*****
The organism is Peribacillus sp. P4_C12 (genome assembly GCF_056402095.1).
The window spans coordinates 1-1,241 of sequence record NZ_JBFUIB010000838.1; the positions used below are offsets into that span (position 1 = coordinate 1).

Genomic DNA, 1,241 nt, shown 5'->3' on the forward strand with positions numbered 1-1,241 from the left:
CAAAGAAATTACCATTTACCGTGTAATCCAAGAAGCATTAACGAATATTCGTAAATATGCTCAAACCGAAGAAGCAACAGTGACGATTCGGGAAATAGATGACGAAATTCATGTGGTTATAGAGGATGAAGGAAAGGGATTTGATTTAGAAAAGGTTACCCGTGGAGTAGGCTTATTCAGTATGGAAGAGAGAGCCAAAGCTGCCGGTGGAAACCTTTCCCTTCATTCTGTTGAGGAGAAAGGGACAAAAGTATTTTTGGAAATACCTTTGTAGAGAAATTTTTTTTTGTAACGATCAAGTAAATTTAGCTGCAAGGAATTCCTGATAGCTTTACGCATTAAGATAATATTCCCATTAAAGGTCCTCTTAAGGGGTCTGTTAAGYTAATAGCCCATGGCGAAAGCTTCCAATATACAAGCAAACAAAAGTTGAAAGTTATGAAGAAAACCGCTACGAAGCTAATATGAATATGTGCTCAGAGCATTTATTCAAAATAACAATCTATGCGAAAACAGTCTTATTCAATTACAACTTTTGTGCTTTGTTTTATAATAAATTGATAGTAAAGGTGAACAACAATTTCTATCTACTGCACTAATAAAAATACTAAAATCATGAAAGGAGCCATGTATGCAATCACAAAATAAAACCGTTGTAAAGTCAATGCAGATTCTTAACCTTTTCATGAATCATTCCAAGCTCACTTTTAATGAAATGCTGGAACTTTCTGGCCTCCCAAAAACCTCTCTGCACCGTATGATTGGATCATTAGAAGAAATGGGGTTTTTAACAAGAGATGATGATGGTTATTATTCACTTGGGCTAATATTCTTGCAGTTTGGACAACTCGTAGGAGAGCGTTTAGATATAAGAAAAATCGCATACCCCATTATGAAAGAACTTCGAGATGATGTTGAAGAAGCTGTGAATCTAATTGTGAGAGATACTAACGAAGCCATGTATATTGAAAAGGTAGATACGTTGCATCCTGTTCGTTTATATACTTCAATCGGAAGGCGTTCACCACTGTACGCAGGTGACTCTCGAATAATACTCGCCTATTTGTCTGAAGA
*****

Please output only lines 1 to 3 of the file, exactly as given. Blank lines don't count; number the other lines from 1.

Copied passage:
The organism is Peribacillus sp. P4_C12 (genome assembly GCF_056402095.1).
The window spans coordinates 1-1,241 of sequence record NZ_JBFUIB010000838.1; the positions used below are offsets into that span (position 1 = coordinate 1).

Genomic DNA, 1,241 nt, shown 5'->3' on the forward strand with positions numbered 1-1,241 from the left: